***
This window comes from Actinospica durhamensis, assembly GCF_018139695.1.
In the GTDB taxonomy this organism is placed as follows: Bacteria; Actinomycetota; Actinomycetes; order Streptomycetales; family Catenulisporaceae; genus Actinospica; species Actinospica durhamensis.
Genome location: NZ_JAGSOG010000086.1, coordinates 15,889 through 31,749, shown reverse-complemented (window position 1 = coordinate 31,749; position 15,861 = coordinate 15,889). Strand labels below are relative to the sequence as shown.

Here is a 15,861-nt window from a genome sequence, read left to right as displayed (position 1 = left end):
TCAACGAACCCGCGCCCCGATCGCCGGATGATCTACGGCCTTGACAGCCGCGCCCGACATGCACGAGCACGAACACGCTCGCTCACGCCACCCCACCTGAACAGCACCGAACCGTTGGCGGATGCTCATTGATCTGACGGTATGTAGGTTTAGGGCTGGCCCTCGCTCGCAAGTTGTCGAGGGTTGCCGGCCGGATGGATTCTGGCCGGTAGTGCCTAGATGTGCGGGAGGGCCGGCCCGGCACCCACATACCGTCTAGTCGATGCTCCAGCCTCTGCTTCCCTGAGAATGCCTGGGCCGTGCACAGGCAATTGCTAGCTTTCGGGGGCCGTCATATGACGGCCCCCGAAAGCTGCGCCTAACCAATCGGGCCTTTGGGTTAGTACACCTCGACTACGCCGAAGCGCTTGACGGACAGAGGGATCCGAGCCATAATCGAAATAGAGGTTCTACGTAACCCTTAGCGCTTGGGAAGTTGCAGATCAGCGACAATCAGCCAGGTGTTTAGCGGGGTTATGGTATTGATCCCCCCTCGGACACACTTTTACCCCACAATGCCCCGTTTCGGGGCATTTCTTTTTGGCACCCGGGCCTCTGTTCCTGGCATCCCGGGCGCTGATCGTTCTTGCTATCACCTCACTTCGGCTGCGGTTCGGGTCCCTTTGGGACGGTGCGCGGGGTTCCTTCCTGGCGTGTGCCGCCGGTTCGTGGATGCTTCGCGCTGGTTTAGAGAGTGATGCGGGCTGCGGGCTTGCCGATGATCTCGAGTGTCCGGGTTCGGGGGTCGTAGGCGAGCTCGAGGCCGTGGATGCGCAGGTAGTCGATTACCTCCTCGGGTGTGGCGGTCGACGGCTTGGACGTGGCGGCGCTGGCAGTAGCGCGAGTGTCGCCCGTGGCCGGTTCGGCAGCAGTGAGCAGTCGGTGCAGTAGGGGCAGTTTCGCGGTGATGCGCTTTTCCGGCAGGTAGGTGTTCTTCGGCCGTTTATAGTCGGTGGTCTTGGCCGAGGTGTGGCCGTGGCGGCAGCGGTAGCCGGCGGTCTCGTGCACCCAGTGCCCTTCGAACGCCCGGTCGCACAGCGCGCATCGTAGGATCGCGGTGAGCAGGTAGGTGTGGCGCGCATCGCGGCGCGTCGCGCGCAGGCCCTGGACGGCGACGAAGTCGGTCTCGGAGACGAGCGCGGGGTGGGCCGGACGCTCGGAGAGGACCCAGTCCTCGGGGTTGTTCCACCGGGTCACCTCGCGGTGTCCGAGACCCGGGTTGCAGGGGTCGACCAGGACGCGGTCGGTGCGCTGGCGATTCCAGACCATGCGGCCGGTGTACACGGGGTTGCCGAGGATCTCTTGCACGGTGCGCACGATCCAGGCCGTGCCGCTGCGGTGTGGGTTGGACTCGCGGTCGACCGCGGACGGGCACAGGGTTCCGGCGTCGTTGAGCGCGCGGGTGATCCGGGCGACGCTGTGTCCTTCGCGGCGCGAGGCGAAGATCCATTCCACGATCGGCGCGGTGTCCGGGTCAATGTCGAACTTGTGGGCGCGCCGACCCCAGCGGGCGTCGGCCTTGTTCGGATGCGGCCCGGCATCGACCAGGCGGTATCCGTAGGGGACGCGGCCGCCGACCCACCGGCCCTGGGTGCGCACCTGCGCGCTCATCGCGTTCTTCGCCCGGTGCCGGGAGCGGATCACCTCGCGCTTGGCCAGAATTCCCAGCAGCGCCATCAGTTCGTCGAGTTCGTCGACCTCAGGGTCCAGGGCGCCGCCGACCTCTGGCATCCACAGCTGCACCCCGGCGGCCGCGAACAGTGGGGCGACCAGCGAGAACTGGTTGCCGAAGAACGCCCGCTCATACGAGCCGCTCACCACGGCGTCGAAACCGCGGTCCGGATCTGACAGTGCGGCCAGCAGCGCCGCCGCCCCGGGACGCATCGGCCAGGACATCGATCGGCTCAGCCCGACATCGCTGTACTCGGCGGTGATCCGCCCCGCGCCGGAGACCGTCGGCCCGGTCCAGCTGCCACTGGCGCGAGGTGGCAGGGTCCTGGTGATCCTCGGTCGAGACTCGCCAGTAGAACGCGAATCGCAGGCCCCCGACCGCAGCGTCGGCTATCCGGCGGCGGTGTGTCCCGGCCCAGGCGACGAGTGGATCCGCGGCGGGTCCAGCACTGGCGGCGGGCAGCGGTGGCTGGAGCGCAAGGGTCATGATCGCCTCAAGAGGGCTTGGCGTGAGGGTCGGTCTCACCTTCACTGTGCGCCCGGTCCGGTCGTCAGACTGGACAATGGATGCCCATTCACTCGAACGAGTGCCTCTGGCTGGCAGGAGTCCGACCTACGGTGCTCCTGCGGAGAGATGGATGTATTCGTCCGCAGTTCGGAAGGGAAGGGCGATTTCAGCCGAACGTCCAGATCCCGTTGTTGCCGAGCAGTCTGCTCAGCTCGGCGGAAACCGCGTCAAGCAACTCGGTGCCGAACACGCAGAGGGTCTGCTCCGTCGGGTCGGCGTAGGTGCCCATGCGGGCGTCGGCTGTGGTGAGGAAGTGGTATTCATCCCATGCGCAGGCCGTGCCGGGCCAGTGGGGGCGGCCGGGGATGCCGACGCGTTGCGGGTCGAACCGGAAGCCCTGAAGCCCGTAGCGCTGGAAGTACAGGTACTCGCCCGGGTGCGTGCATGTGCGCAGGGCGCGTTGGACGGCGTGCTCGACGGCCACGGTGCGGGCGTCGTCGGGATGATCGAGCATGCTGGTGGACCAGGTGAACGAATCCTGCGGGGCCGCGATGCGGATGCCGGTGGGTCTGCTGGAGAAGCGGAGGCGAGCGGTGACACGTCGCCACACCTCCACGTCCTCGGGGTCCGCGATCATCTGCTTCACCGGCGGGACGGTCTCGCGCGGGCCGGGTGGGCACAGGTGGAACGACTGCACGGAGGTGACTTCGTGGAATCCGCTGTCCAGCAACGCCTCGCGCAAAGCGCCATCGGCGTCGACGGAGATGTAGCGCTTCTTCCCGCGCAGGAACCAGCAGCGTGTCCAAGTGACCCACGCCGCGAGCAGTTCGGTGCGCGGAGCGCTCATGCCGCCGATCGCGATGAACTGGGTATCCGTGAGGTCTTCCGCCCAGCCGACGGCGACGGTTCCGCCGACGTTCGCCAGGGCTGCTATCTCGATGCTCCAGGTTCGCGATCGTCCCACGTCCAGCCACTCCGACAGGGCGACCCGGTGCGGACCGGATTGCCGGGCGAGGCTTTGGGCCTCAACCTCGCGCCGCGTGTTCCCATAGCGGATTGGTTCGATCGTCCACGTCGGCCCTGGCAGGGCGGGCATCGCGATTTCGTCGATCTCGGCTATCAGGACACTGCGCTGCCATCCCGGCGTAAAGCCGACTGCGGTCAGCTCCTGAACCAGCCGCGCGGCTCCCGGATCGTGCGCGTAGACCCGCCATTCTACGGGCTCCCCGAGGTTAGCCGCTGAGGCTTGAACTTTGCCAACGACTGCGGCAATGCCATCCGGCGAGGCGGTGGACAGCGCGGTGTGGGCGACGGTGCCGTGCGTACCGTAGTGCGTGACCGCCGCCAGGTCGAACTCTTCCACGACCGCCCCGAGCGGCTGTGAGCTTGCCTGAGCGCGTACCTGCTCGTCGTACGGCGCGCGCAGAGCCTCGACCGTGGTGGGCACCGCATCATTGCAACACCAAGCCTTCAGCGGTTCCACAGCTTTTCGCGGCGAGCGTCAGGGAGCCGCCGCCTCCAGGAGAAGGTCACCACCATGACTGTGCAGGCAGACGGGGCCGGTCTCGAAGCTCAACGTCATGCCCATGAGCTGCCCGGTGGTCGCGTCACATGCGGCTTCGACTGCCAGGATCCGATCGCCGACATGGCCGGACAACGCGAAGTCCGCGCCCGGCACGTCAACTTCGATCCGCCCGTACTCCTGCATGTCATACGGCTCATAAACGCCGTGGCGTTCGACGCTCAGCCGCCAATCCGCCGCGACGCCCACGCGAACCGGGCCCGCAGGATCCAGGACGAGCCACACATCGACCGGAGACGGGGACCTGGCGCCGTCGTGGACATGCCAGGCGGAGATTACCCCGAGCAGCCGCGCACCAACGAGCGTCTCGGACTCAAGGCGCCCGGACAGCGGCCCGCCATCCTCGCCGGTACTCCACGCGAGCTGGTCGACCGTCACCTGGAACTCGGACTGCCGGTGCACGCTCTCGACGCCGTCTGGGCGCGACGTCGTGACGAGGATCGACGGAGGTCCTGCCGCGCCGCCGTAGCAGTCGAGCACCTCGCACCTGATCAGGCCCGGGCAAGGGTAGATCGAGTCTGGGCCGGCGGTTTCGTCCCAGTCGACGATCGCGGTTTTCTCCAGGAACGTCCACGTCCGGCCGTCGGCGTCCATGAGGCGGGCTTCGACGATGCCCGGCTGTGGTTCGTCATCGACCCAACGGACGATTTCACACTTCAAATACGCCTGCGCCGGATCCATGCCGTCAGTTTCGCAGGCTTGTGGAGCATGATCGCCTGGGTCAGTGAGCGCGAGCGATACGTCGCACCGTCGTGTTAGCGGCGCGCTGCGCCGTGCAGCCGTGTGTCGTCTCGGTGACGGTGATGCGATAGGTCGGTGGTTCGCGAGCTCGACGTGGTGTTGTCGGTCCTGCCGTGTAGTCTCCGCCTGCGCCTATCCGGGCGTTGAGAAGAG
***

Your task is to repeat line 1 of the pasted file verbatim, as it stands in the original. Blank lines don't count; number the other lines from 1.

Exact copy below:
This window comes from Actinospica durhamensis, assembly GCF_018139695.1.